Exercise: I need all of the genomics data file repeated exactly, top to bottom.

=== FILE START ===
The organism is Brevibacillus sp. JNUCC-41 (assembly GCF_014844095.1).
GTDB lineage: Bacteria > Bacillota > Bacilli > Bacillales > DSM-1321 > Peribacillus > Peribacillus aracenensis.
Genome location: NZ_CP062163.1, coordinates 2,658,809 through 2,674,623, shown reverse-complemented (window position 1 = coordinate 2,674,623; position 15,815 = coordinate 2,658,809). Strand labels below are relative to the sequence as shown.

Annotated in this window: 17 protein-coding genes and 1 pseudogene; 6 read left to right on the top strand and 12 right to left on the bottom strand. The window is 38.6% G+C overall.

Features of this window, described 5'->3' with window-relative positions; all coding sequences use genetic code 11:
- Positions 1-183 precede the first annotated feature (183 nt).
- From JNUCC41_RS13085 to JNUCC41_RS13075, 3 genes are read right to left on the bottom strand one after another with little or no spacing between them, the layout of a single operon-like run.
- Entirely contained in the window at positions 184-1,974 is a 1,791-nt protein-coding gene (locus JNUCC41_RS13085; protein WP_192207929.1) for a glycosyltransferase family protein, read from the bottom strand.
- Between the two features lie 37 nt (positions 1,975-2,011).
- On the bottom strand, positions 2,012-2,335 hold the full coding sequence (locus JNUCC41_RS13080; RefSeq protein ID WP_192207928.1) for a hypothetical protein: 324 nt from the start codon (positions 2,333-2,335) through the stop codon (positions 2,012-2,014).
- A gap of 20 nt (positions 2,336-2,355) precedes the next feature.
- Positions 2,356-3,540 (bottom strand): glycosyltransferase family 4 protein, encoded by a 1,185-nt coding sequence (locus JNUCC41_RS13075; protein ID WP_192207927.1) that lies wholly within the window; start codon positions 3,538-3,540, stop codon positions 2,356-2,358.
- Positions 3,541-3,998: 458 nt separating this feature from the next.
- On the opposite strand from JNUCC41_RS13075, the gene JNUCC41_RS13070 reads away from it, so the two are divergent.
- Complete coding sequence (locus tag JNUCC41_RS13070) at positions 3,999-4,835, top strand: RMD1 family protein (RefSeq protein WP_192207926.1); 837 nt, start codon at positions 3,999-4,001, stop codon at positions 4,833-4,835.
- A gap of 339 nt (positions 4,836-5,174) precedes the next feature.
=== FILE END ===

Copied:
The organism is Brevibacillus sp. JNUCC-41 (assembly GCF_014844095.1).
GTDB lineage: Bacteria > Bacillota > Bacilli > Bacillales > DSM-1321 > Peribacillus > Peribacillus aracenensis.
Genome location: NZ_CP062163.1, coordinates 2,658,809 through 2,674,623, shown reverse-complemented (window position 1 = coordinate 2,674,623; position 15,815 = coordinate 2,658,809). Strand labels below are relative to the sequence as shown.

Annotated in this window: 17 protein-coding genes and 1 pseudogene; 6 read left to right on the top strand and 12 right to left on the bottom strand. The window is 38.6% G+C overall.

Features of this window, described 5'->3' with window-relative positions; all coding sequences use genetic code 11:
- Positions 1-183 precede the first annotated feature (183 nt).
- From JNUCC41_RS13085 to JNUCC41_RS13075, 3 genes are read right to left on the bottom strand one after another with little or no spacing between them, the layout of a single operon-like run.
- Entirely contained in the window at positions 184-1,974 is a 1,791-nt protein-coding gene (locus JNUCC41_RS13085; protein WP_192207929.1) for a glycosyltransferase family protein, read from the bottom strand.
- Between the two features lie 37 nt (positions 1,975-2,011).
- On the bottom strand, positions 2,012-2,335 hold the full coding sequence (locus JNUCC41_RS13080; RefSeq protein ID WP_192207928.1) for a hypothetical protein: 324 nt from the start codon (positions 2,333-2,335) through the stop codon (positions 2,012-2,014).
- A gap of 20 nt (positions 2,336-2,355) precedes the next feature.
- Positions 2,356-3,540 (bottom strand): glycosyltransferase family 4 protein, encoded by a 1,185-nt coding sequence (locus JNUCC41_RS13075; protein ID WP_192207927.1) that lies wholly within the window; start codon positions 3,538-3,540, stop codon positions 2,356-2,358.
- Positions 3,541-3,998: 458 nt separating this feature from the next.
- On the opposite strand from JNUCC41_RS13075, the gene JNUCC41_RS13070 reads away from it, so the two are divergent.
- Complete coding sequence (locus tag JNUCC41_RS13070) at positions 3,999-4,835, top strand: RMD1 family protein (RefSeq protein WP_192207926.1); 837 nt, start codon at positions 3,999-4,001, stop codon at positions 4,833-4,835.
- A gap of 339 nt (positions 4,836-5,174) precedes the next feature.